We all experience the effects of stress at different points in our busy lives when trying to achieve various goals, and teens are not left out, thus causing parents to desire to know how to identify the signs of a stressed teen to help them deal with the overwhelming feelings.
When your teen is switching through intense emotions of anger, sadness, frustration, embarrassment, and anxiety, they are very likely stressed and don't know how to talk about their feelings or manage them.
Another indicator of stress is your teen consuming a lot more food or eating less than usual because they are either looking for a means to distract themselves from their worries or their worries are so overwhelming that they don't care about feeding.
Similarly, insomnia is one of the leading signs of a stressed teen because they generally love getting enough sleep; when one isn't sleeping well, there may be some events contributing to their sleepless nights.
Furthermore, teens may be escaping from their stress through the consumption of alcohol, drugs, and other substances, actions that are considered risky as they ingest these harmful substances that can impair their cognition and negatively affect their physical health.
Here's an overview of the signs of a stressed teen:
Exhibiting intense levels of emotions is one of the signs of a stressed teen, and you can help them deal with these feelings by understanding them, calming them down, and giving them ways to deal with the stress.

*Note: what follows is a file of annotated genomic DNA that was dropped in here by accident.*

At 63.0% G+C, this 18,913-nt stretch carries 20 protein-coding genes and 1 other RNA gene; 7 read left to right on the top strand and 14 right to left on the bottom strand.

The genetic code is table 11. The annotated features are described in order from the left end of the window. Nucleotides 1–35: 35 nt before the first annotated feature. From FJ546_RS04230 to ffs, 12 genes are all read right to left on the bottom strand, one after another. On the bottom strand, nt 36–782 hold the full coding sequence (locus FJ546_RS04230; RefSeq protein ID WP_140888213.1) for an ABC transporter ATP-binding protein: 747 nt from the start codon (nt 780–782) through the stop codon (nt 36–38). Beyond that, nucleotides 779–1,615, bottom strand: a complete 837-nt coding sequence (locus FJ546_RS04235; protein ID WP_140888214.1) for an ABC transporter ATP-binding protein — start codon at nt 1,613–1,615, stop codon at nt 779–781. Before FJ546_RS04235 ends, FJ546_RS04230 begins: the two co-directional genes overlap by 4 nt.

When they are burdened by stress and are being intense, don't try to control their emotions and immediately stop the intensity; instead, try to show them how to express the feelings appropriately without harming anyone, including themselves.
What you should control are your emotions so you can respond correctly to theirs, ensuring to calm down, take a step back mentally, and not shout at them for their natural reactions to stress.
You controlling your emotions doesn't mean you are giving in to whatever they want; instead, you don't want to escalate the situation and would rather let things die down before prescribing the consequences to their emotion if it was negatively directed at others.
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A change in your teen's eating preferences or periods may be one of the signs of a stressed teen because stress can cause people to over-eat as a form of escape from the feelings or under-eat because they don't feel good enough to care about food.
Whatever change has occurred to your teen, you can solve the issue by being intentional and encouraging healthy eating habits by telling them how awesome it is to have them eat with the family and how good eating habits positively affect their appearance and health.
Besides the positives, you can also share the dangers of dieting to get the point across, telling them how eating little food can lead to an eating disorder, compromise their health and growth, and isn't healthy for dealing with emotions.
If they are under-eating because of an erroneously perceived body image, it's your duty to talk to them about it and explain the existence of different body shapes, discouraging them from feeling bad because of their shape and imbuing them with a high dose of self-esteem.